North Dakota Yes, the driver needs to stop at weigh station if the truck scales exceed 10,000 lbs.
Ohio Yes, the driver needs to stop if the weight range exceeds 10,000 lbs.
Oklahoma No
Oregon Yes, the driver needs to stop if the GVWR exceeds 26,000 pounds.
Pennsylvania The size of the does not matter; all trucks must stop
Rhode Island No
South Carolina If the truck appears to be carrying something unlawful, the department asks the driver to stop at a weigh station
South Dakota Yes, the driver needs to stop if the weight restriction is not maintained, and exceeds 8,000 pounds.
Tennessee No
Texas No
Utah No
Vermont No
Virginia Yes, the driver needs to stop if the GVWR exceeds 7,500 pounds.
Washington No 
West Virginia No
Wisconsin Yes, the driver needs to stop if the GVWR exceeds 10,000 pounds.
Wyoming Depends, as random trucks are picked for inspection.

Benefits and Purpose of Weigh Stations

Many are new truckers often asked what are weigh stations for? Weigh stations for trucks are found along highways in the country.

However, contrary to popular belief, they perform a task that supersedes just checking the weight of moving trucks.

They are pivotal to ensuring that truck drivers are not overworked, but alert and awake to continue their journey.  They also make sure that all commercial trucks obey the set-down federal regulations.

Furthermore, weigh stations often run a surprise check of the truck driver’s log. The essence of this check is to know the state of the driver.

Many things come into play here. How long the driver has been on the road, and how many breaks he has had. This check is necessary, and it helps prevent truck drivers from overworking themselves.

When the rest periods of a driver are too short, he may fall asleep on the wheels, leading to an accident. Therefore, the Federal Motor Carrier Safety Administration (FMCSA) is deeply committed to looking out for fatigued driving amongst truck drivers.

They do this by keeping an eye on the rest hours of truck drivers. If a truck driver is found guilty of fatigue driving, the driver and the company he works under will receive a fine.

Van driver in a weigh station graphic

Do Uhauls have to stop at weigh stations?

As we stated above rental and moving trucks are required to stop to be weighted by most states. In California, it is expressly stated that “Rental trucks can be a U-Haul, Ryder, Sears, Budget, Enterprise… according to CVC Section 410, and must stop at the weigh stations”

The exception maybe for a rental pickup, but may be required to if the rental truck is fixed with utility bed or complete flat bed.

What Does Truck Bypass Weigh Station Mean?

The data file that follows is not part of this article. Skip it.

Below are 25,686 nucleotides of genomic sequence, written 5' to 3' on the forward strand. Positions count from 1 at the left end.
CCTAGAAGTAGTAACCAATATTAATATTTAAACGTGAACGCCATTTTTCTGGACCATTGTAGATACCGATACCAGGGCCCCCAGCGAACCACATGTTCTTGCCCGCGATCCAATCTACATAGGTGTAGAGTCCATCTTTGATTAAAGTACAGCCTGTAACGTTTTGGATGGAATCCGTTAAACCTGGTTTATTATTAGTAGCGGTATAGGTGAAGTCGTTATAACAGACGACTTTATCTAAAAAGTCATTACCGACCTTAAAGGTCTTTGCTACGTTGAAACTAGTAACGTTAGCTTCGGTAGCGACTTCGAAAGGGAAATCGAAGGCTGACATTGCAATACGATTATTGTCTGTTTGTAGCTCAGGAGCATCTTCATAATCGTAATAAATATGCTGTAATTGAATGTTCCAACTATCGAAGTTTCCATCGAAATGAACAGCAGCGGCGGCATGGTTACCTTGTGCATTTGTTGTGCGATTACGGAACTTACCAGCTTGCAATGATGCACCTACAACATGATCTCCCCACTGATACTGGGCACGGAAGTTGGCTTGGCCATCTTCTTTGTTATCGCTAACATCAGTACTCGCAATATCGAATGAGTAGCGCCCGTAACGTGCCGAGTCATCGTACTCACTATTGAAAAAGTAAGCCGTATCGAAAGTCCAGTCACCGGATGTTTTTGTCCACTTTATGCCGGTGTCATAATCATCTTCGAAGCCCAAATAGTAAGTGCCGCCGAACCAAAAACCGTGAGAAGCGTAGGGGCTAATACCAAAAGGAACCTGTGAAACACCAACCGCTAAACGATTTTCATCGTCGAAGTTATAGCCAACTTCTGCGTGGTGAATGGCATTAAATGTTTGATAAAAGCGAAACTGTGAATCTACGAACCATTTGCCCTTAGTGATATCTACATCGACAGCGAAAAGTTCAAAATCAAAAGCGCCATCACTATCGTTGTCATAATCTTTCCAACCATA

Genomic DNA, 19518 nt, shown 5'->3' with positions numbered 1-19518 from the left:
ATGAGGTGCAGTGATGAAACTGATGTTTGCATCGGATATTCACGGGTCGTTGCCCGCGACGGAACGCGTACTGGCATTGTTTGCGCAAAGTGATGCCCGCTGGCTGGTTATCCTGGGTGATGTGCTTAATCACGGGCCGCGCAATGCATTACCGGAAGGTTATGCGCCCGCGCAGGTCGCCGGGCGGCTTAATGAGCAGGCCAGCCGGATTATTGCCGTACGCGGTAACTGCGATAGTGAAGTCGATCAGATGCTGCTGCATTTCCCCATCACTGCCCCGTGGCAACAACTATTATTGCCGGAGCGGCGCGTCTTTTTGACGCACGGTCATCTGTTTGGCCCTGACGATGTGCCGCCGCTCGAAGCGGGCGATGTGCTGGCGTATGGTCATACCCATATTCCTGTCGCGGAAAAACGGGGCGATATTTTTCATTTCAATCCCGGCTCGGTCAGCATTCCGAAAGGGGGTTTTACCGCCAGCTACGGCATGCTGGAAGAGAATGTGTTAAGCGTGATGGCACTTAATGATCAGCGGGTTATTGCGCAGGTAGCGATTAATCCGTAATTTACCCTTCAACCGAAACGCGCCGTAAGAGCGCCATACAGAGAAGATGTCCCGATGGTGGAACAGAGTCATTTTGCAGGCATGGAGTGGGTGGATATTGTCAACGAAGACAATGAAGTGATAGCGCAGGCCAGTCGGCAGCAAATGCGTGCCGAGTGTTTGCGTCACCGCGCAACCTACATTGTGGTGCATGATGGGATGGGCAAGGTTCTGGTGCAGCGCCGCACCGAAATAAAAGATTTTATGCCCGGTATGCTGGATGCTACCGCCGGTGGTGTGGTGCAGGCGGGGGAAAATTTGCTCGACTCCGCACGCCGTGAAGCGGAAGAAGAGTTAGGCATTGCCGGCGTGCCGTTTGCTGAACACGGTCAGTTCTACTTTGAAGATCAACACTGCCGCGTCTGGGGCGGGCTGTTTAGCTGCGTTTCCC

The truck bypass weigh station is a program is such a solution that allows vehicles and carriers to skip mobile inspections all over the United States. 

This solution, also known as truck scale bypass was specifically designed to optimize the inspection site functionality and reward the carriers with nice and decent scores. 

If you sign up for this program and qualify for the ISS (Inspection Selection System) score, all your drivers can or may have the right to drive past the weigh stations or inspection sites compliantly. 

Frequently Asked Questions

How to avoid the weigh stations?

If you intend to avoid weighing stations, here is what you can do –

Method #1 Use a Different Route

  • Plan a different route
  • Locate all the weighing stations 
  • Alter the route so that you avoid or bypass the weigh station.

Method #2 Drive When You See the Weigh Station Closed

  • Locate the weigh stations on your route,
  • Pick an area where you can pull over your truck and get some rest,
  • Install and use weigh station applications that can help you see the status of the weigh station,
  • Once you find the weigh stations closed, proceed!

Do box trucks have to stop at Texas, Virginia, and Michigan weigh stations?

For states like Texas and Michigan, box trucks do not have to stop at weigh stations. But, in states like Virginia, you will have to stop at the station if the GVWR exceeds 7,500 pounds.

Why do some trucks not stop at weigh stations?

Some states have different sets of highway rules and do not feel the need to inspect a truck’s weight!  In these states, the trucks will not stop even if there is a weighing station.  Some trucks do not stop at weigh stations when the driver sees that the truck’s weight complies.

Conclusion

Now that you have read it here, you will have to use a moving truck when planning for a long haul.

Each state in the US has a different set of high regulations for vehicles, be it a private car or commercial trucks, and whether or not drivers must stop at weigh stations.

 The majority of the states require rental trucks to stop at weight inspection stations. If your truck’s GVWR exceeds 10,000 pounds, you need to stop at the weighing station.

Weigh station covered in snow